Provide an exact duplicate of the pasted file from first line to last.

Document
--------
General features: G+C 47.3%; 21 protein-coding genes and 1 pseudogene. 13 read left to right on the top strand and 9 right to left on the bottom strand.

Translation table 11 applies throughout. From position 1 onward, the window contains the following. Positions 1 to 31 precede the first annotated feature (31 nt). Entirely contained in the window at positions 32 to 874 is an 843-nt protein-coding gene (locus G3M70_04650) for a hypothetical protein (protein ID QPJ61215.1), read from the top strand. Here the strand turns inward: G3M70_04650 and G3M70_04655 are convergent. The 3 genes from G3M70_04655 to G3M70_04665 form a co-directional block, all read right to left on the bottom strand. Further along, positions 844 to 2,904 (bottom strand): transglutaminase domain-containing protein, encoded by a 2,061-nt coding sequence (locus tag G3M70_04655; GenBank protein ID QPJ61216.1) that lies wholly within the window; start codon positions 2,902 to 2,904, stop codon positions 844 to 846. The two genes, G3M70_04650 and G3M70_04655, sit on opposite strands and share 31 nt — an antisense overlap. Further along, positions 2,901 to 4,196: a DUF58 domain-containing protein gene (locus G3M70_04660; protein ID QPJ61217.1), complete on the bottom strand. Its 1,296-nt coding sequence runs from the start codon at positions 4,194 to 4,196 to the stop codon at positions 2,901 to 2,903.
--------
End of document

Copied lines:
General features: G+C 47.3%; 21 protein-coding genes and 1 pseudogene. 13 read left to right on the top strand and 9 right to left on the bottom strand.

Translation table 11 applies throughout. From position 1 onward, the window contains the following. Positions 1 to 31 precede the first annotated feature (31 nt). Entirely contained in the window at positions 32 to 874 is an 843-nt protein-coding gene (locus G3M70_04650) for a hypothetical protein (protein ID QPJ61215.1), read from the top strand. Here the strand turns inward: G3M70_04650 and G3M70_04655 are convergent. The 3 genes from G3M70_04655 to G3M70_04665 form a co-directional block, all read right to left on the bottom strand. Further along, positions 844 to 2,904 (bottom strand): transglutaminase domain-containing protein, encoded by a 2,061-nt coding sequence (locus tag G3M70_04655; GenBank protein ID QPJ61216.1) that lies wholly within the window; start codon positions 2,902 to 2,904, stop codon positions 844 to 846. The two genes, G3M70_04650 and G3M70_04655, sit on opposite strands and share 31 nt — an antisense overlap. Further along, positions 2,901 to 4,196: a DUF58 domain-containing protein gene (locus G3M70_04660; protein ID QPJ61217.1), complete on the bottom strand. Its 1,296-nt coding sequence runs from the start codon at positions 4,194 to 4,196 to the stop codon at positions 2,901 to 2,903.